Hot flashes – also called hot flushes – are characterized by a sudden sensation of intense heat, often causing sweating and a reddening of the face. Linked to the onset of menopause, they’re thought to affect around 80% of women and can be deeply uncomfortable.
For some, they can trigger symptoms such as headache, nausea and even dizziness. Worse still, they can strike at any time and prove pretty disruptive in a woman’s life.
Hot Flashes: What Are They and When Do They Strike?
For most of us, hot flashes occur as a symptom of menopause: defined as a period of twelve months without menstruation, it’s caused by the ovaries ceasing to produce eggs. An entirely natural process, it’s also a gradual one, with the lead-up to the menopause proper called the perimenopausal transition. Whilst the average age for women to start experiencing symptoms is 51, it can also strike as early as during the 30s or as late as the 60s.
Hot flashes are a common symptom of this perimenopausal transition, and whilst they’re not wholly understood, it’s thought that a decline in the hormone estrogen affects the body’s ability to regulate temperature, also known as thermoregulation. During a hot flash the brain senses the body is overheating, regardless of its actual temperature. To cool down, the blood vessels close to the skin in the head, face, neck and chest dilate, often accompanied by sweating. This sudden sensation of intense heat, combined with flushing of the skin is called a hot flash.
Uncomfortable though they are, hot flashes are completely normal and for many, an unavoidable symptom of the onset of menopause. Whilst medical treatments can certainly help – specifically hormone replacement therapy (HRT) to boost the body’s levels of estrogen and progestin – here are some natural alternatives to control the frequency and severity of hot flashes.
An obvious strategy for managing hot flashes is, unsurprisingly, to stay cool. Adjust your thermostat or use fans to keep temperatures low, particularly in the bedroom to avoid unpleasant night sweats. During the day, chose loose, layered clothing that can be easily removed when flashes strike, ideally in natural materials to help wick perspiration away from the body. Linen is a good choice, as is bamboo, or else check your local outdoor supply store for synthetic materials specifically designed to keep you cool.
Know Your Triggers
For many, knowing and avoiding environmental or dietary triggers can help control those uncomfortable rushes of heat. Although varying from woman to woman, common culprits include stress, cigarette smoke and unsurprisingly, heat. Caffeine can be problematic on two counts: not only is it a stimulant that affects the central nervous system; if you get your caffeine kicks from a steaming cup of coffee or tea, the heat surge from that first sip can trigger a hot flash. For the same reason, spicy foods should be approached with caution…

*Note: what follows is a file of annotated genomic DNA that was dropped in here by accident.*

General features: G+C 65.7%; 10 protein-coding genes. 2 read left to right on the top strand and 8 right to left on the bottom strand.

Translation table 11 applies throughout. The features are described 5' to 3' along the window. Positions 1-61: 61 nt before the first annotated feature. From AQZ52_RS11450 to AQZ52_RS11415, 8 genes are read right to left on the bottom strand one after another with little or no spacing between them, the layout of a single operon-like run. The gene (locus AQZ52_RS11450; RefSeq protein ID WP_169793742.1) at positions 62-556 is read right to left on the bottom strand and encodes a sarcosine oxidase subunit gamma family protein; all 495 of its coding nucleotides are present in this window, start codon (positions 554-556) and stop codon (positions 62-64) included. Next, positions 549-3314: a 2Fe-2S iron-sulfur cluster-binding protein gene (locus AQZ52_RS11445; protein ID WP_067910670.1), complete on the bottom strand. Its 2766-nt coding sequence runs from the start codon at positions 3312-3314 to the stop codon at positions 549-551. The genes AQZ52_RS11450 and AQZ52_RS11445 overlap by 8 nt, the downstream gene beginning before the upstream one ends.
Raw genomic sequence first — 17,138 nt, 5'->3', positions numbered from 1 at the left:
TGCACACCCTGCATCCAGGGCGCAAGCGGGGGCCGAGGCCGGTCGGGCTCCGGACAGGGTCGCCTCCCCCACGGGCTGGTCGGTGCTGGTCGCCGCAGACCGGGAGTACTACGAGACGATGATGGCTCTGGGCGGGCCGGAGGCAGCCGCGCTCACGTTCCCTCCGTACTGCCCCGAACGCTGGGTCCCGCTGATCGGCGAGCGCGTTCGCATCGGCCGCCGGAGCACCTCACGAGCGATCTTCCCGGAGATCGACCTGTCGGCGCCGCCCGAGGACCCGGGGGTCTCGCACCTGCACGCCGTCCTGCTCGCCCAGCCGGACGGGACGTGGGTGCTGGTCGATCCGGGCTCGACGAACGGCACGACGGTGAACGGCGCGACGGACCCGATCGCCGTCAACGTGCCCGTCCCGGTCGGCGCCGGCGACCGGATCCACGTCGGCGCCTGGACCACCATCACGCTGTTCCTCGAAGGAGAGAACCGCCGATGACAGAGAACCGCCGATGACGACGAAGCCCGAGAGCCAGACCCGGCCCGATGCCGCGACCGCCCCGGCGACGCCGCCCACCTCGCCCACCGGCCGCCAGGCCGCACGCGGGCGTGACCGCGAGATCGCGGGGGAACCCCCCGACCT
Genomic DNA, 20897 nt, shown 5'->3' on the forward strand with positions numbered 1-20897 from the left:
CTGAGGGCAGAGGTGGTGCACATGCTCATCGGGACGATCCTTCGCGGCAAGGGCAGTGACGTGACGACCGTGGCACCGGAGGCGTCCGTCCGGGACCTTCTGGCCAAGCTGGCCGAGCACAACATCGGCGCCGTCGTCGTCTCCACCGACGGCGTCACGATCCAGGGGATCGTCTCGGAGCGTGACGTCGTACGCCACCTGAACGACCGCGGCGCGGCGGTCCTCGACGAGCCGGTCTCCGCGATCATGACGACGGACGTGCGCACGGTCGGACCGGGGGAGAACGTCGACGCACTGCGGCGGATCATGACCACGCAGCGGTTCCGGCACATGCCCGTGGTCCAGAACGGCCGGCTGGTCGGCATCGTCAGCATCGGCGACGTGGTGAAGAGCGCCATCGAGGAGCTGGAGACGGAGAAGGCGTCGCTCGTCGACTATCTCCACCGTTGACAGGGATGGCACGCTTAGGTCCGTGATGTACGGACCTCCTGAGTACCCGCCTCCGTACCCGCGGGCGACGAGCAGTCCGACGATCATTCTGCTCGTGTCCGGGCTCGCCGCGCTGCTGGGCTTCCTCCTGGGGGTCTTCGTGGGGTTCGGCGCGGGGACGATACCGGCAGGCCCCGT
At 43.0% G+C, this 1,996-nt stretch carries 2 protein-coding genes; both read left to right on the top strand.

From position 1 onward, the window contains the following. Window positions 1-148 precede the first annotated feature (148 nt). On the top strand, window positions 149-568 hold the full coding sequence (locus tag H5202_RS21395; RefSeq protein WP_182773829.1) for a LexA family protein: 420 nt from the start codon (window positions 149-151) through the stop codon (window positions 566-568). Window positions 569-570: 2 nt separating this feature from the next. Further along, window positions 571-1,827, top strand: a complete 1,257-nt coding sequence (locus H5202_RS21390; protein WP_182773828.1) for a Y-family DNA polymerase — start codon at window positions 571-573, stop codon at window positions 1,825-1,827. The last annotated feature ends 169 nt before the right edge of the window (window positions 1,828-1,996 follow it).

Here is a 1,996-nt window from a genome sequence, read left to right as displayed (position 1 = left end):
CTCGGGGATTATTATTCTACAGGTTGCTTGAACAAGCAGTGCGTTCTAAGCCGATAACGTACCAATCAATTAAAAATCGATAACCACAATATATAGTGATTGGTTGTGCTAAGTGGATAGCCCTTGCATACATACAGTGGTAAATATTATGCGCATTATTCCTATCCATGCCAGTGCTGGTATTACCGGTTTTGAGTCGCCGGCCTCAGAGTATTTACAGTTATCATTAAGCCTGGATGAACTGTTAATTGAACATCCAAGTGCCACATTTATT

Work Up a Sweat
Exercise is a great habit to get into at any age, but can be particularly beneficial in the run-up to menopause. Getting those endorphins pumping can help reduce stress levels, a common trigger for hot flashes. An added benefit, it can also help maintain a healthy body weight when combined with a healthy diet: a high body mass index (BMI) has been linked to increased frequency of hot episodes. Not the exercising type? Deep abdominal breathing can also help with relaxation, beating common triggers of stress and anxiety.
A 2011 study in Turkey noted a significant reduction of hot flashes in a test group of 53 postmenopausal women after a ten-week long program of acupuncture. Involving the insertion of needles at specific pressure points on the body, it’s a traditional Chinese therapy and should only be carried out by licensed acupuncturists. Practitioners believe the kidneys’ energy – or jing – can help counteract heat from the heart and liver and so target these key organs by inserting needles in the feet, legs and arms. An alternative therapy that’s been shown to be effective, speak to your doctor about whether acupuncture could help manage your symptoms.
Whilst the jury’s still out on the efficacy of herbal remedies in managing hot flashes, many women swear by them – ask your doctor for their thoughts on whether plant-based therapies are for you. One of the more popular alternative treatments out there is black cohosh, also known as squawroot. The plant’s roots are dried before being ground into a powder, and are available in tablet form. Another supplement to consider is red clover, rich in an estrogen-like substance called isoflavones which may mimic the effects of hormone. Finally, wild yam contains a compound called diosgenin which is also thought to be similar to estrogen. In conjunction with other alternative treatments, herbal remedies might just work for you – just be sure to consult with a doctor first.
Disruptive, uncomfortable and for many, unavoidable, hot flashes are an unpleasant side effect of menopause. For most women who experience them, episodes occur for at least one year, and whilst they’re not yet wholly understood, there’s a whole host of natural alternatives that could help to beat the heat.
Please note that advice offered by Intimina may not be relevant to your individual case. For specific concerns regarding your health, always consult your physician or other licensed medical practitioners.